— Italian Journeys • William Dean Howells

... hopes and fears, A wild of cares, and toils, and tears, Where foes alarm and dangers threat, And pleasures kill, and glories cheat: ...
— Hymns for Christian Devotion - Especially Adapted to the Universalist Denomination • J.G. Adams

... in Christendom or Heathenesse, unto whom I may not grant this parley; for him have I sworn to kill," said Sir Tarquin. ...
— Traditions of Lancashire, Volume 1 (of 2) • John Roby

... brace of geese,' politely observed the old squire; 'and you'll find it out in rheumatic fever. There—"one fool makes many!" You'll kill Smith before you're done, colonel!' and the old man wheeled away up the meadow, as Bracebridge shouted ...
— Yeast: A Problem • Charles Kingsley

... that kill-joy Edgar came near to causing an insurrection, for he ordained that all drinking-horns should have pegs set in them at regular intervals and that no man might drink below his peg. Thus were practically abolished those friendly drinking-bouts between Danes and English that did so ...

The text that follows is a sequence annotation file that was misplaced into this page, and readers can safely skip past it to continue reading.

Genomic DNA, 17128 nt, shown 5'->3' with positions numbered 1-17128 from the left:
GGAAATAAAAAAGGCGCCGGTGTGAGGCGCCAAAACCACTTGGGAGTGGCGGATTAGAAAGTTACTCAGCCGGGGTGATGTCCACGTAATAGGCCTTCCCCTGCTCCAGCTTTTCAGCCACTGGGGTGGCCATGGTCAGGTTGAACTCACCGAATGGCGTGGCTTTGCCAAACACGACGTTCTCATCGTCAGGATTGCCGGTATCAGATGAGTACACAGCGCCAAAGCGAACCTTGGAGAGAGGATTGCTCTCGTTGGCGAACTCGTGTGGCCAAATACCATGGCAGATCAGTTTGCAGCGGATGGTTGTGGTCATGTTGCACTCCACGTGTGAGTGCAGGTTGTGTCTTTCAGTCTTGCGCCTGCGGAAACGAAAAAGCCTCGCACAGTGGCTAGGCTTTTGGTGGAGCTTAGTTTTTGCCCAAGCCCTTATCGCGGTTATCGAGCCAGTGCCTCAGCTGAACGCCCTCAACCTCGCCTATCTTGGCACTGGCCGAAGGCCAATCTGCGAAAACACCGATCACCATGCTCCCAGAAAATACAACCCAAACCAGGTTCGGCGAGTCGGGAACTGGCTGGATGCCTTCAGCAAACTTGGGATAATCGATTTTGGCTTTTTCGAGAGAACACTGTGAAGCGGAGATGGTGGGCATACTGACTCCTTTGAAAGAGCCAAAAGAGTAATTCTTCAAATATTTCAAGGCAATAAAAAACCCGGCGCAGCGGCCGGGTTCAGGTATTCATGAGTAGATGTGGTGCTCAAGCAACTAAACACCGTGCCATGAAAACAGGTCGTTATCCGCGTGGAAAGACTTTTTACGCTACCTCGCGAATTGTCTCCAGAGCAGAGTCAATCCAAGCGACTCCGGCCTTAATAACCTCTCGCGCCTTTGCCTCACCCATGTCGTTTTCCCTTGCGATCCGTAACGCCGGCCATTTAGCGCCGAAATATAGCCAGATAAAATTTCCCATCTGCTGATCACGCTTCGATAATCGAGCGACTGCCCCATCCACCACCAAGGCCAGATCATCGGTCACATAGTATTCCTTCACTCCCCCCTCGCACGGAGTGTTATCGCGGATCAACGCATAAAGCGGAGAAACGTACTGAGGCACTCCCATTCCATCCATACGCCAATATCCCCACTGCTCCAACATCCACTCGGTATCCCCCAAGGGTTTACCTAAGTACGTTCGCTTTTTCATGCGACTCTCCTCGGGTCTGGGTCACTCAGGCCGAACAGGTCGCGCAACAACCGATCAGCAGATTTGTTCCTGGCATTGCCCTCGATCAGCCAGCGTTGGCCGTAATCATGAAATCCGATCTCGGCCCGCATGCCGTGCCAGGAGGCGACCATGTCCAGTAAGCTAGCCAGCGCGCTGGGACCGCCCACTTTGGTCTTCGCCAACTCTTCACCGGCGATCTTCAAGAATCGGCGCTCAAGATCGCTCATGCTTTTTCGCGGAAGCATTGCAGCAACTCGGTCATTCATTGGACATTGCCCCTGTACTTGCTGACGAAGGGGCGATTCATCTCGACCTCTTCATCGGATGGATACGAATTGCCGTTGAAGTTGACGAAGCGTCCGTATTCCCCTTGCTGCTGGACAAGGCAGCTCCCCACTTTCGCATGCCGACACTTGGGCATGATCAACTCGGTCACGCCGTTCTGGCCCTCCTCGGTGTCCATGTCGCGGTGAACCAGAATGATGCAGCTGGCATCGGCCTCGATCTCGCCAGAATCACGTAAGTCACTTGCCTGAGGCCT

— The Book-Hunter at Home • P. B. M. Allan

... take this view of Mr. Quatermain's story, the Editor may state that a gentleman with whom he is acquainted, and whose veracity he believes to be beyond doubt, not long ago described to him how he chanced to kill four African elephants with four consecutive bullets. Two of these elephants were charging him simultaneously, and out of the four three were killed with the head shot, a very uncommon thing in the case of the ...
— Maiwa's Revenge - The War of the Little Hand • H. Rider Haggard

... said Bentley grimly. "At first he probably intended to kill just any men and make the transfer, and then use his manapes to send against the men he wished to capture, and through whom he intended to gain control of Manhattan. Then he decided, since he had learned ...
— The Mind Master • Arthur J. Burks